Mature cells may be more plastic than we thought
In February, the Boston Globe health section ran a top-of-the-fold story about Harvard Stem Cell science. With input from three HSCI faculty members, the article described how, in the process of developing the field of regenerative medicine, basic stem cell researchers have rewritten some of the underlying principals of biology.
“It’s slowly changing how we think about life, and I know that sounds grandiose, but it’s not grandiose at all,” explained Brigham and Women’s cardiologist Richard Lee, MD. “We’re starting to get a better handle that cells maybe can do things that we never thought they could do.”
One such example can be seen in a series of recent papers on cell plasticity, the ability of one type of cell to become another type of cell. It has long been believed that the main difference between a stem cell, or progenitor cell, and a mature or adult cell is that the latter are not plastic. But new research shows that in some organs—including the adrenal glands, kidneys, and lungs—mature cells can change identity. Scientists think this information could lead to new therapeutic strategies.
Last September, HSCI Principal Faculty member David Breault, MD, PhD, showed that the outer cells of the adrenal glands, which sit atop the kidneys, give rise to the inner cells of the adrenal gland through a process of cellular reprogramming (called lineage conversion). The transformation happens both during daily maintenance and following injury.
“As early as the 19th century it was known that the adrenal gland could undergo regeneration,” said Breault, an endocrinologist at Boston Children’s Hospital. “Despite this, the rules that control that regeneration are not well understood.”
His lab began to focus on how known hormones are able to switch adrenal regeneration on and off. They discovered a gene, steroidogenic factor 1, which is responsible for establishing the adrenals, ovaries, and testes during development. When Breault’s team turned off this gene in the adult adrenal, they saw that it stopped the cellular reprogramming.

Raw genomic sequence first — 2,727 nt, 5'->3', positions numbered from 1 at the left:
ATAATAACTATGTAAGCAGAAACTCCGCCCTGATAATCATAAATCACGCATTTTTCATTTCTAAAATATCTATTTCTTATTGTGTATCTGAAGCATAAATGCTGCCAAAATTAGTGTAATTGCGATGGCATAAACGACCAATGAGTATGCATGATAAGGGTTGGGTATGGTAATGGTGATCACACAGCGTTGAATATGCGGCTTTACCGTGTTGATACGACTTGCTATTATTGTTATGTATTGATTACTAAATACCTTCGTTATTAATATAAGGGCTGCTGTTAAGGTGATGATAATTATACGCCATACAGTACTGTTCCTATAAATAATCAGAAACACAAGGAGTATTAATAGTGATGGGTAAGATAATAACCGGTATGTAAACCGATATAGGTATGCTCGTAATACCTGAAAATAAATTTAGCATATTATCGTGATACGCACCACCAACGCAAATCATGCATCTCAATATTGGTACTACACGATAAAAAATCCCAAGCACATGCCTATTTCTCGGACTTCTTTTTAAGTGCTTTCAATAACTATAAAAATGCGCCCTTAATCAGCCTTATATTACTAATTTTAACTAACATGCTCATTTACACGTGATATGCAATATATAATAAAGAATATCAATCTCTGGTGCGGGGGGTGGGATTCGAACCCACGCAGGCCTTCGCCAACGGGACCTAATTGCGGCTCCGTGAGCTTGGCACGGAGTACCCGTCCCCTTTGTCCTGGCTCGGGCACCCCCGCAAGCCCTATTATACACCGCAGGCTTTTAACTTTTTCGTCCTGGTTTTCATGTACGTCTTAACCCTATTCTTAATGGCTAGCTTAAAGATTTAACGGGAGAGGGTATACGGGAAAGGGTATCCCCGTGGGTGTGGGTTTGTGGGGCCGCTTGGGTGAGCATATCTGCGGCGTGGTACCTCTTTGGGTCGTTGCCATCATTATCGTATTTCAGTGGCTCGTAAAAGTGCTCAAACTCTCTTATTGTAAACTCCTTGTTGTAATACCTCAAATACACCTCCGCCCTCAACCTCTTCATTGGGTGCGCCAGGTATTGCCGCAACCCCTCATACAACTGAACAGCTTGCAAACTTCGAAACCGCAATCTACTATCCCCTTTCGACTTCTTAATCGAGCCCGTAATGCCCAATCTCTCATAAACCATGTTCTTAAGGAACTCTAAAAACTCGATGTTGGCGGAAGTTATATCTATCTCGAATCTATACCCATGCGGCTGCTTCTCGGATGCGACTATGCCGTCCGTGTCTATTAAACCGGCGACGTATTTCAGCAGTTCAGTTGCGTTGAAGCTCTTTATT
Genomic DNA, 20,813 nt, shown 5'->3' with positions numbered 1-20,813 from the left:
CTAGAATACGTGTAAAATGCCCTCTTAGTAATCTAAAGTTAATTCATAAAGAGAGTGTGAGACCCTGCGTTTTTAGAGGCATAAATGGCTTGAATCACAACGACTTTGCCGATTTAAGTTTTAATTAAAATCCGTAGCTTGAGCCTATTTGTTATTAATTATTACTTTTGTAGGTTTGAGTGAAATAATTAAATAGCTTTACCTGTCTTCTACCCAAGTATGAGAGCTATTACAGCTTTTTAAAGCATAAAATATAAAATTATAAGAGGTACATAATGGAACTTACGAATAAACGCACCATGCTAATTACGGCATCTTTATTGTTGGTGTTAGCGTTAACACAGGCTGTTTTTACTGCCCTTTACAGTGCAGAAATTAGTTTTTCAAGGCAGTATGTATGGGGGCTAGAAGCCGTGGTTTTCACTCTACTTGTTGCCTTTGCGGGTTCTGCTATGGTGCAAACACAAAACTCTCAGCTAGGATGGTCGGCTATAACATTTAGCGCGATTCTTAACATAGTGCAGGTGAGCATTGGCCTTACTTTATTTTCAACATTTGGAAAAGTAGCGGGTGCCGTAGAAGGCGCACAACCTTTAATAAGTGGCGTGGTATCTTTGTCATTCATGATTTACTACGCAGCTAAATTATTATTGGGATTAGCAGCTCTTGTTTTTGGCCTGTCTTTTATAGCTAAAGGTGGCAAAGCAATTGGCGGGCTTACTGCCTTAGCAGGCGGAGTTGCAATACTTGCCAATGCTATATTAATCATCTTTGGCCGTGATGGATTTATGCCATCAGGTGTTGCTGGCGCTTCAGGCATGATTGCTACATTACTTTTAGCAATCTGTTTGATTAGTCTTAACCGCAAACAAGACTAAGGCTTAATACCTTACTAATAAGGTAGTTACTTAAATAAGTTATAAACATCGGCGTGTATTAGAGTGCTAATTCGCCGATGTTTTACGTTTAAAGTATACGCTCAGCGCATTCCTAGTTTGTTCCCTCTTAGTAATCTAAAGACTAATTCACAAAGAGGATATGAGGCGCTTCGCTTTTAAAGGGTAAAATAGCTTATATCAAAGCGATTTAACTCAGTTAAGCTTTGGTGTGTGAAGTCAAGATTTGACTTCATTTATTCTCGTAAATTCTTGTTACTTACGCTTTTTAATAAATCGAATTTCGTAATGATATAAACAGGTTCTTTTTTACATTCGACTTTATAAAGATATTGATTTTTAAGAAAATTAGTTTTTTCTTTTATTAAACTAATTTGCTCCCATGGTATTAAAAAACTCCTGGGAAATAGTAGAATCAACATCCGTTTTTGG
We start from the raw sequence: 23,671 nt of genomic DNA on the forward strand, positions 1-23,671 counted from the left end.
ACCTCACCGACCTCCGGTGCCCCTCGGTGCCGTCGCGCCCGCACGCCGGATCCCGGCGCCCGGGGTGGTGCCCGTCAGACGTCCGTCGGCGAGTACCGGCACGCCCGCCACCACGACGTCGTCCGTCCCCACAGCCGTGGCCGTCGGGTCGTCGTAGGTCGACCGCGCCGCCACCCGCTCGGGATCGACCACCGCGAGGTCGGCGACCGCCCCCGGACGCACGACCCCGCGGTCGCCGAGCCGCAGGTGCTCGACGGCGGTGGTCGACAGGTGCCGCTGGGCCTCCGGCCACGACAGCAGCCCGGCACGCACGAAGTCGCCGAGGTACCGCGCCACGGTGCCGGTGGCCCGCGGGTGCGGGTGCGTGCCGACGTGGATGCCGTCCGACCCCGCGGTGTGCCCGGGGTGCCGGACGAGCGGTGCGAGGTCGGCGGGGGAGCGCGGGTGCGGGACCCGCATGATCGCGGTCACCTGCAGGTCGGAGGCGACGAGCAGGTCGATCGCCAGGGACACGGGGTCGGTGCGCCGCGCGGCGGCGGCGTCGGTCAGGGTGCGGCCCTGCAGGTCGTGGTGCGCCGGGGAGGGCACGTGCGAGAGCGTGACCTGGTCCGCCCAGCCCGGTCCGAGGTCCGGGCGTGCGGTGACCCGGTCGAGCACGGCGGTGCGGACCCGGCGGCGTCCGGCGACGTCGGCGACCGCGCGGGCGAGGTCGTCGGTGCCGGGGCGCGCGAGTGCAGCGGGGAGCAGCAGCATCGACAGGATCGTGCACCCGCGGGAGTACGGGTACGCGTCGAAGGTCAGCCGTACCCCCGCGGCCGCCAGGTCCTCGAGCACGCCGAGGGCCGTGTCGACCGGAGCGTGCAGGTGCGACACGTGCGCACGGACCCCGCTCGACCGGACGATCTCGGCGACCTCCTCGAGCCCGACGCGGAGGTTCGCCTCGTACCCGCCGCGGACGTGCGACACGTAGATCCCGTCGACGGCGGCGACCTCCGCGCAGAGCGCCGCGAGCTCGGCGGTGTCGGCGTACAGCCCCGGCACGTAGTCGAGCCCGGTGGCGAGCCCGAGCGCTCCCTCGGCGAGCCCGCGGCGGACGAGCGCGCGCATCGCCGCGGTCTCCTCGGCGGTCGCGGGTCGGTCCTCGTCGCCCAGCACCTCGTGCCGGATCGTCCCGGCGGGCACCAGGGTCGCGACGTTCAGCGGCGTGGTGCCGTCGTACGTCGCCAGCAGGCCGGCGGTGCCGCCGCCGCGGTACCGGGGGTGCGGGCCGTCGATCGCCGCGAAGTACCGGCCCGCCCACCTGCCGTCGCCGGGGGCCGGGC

“So the process of lineage conversion is dependent on this gene, which means it plays an entirely different role in adults than it does in development,” he said.
Breault believes that better understanding of the gland’s biology and regeneration will pave the way for cell or gene-based therapies of adrenal diseases in the future.
He found that after injury, mature kidney cells dedifferentiate into more primordial versions of themselves, and then differentiate into the cell types needing replacement in the damaged tissue. This finding conflicted with a previously held theory that the kidney has scattered stem cell populations that respond to injury.
“Not every organ necessarily is endowed with clear and well-defined stem cell populations, like the intestines or the skin,” said Humphreys, who is located at Brigham and Women’s Hospital.
“I’m not saying that kidney stem cells don’t exist,” he added, “but in tissues where cell division is very slow, there may not have been an evolutionary pressure for stem cell mechanisms of repair.”
Then, in November, Jayaraj Rajagopal, MD, at Massachusetts General Hospital, published another example of mature cell plasticity, this time in the lung. He provided the first evidence that the cells that line the airways can revert back, or dedifferentiate, into stem cells as a way to heal damaged tissue.
“The dedifferentiated cells function as well as their normal stem cell counterparts in repairing injury,” he said. “The capacity of committed cells to dedifferentiate into stem cells may have a more general role in the regeneration of many tissues and in multiple disease states.”
Rajagopal suspects that the findings have implications for cancer biology, as this natural cell plasticity in the lung could be used to enhance tumor growth. There are
still more surprises to come.